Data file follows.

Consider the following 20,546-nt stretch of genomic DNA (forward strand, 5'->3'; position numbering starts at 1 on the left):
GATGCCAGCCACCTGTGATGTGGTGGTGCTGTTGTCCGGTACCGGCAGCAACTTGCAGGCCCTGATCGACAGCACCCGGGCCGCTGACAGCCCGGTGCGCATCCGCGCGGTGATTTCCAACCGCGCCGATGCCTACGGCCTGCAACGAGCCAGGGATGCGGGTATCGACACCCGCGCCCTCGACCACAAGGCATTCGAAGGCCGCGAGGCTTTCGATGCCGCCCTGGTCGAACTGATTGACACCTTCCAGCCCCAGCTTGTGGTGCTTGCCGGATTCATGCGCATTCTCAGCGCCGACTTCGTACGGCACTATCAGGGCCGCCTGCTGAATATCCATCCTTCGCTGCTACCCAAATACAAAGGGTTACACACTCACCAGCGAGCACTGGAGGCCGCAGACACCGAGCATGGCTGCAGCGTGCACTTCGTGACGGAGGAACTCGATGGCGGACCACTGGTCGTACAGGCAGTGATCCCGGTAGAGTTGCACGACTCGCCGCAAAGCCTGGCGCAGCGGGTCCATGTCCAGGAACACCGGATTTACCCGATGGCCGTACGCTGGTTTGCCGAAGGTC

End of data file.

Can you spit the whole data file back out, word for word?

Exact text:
Consider the following 20,546-nt stretch of genomic DNA (forward strand, 5'->3'; position numbering starts at 1 on the left):
GATGCCAGCCACCTGTGATGTGGTGGTGCTGTTGTCCGGTACCGGCAGCAACTTGCAGGCCCTGATCGACAGCACCCGGGCCGCTGACAGCCCGGTGCGCATCCGCGCGGTGATTTCCAACCGCGCCGATGCCTACGGCCTGCAACGAGCCAGGGATGCGGGTATCGACACCCGCGCCCTCGACCACAAGGCATTCGAAGGCCGCGAGGCTTTCGATGCCGCCCTGGTCGAACTGATTGACACCTTCCAGCCCCAGCTTGTGGTGCTTGCCGGATTCATGCGCATTCTCAGCGCCGACTTCGTACGGCACTATCAGGGCCGCCTGCTGAATATCCATCCTTCGCTGCTACCCAAATACAAAGGGTTACACACTCACCAGCGAGCACTGGAGGCCGCAGACACCGAGCATGGCTGCAGCGTGCACTTCGTGACGGAGGAACTCGATGGCGGACCACTGGTCGTACAGGCAGTGATCCCGGTAGAGTTGCACGACTCGCCGCAAAGCCTGGCGCAGCGGGTCCATGTCCAGGAACACCGGATTTACCCGATGGCCGTACGCTGGTTTGCCGAAGGTC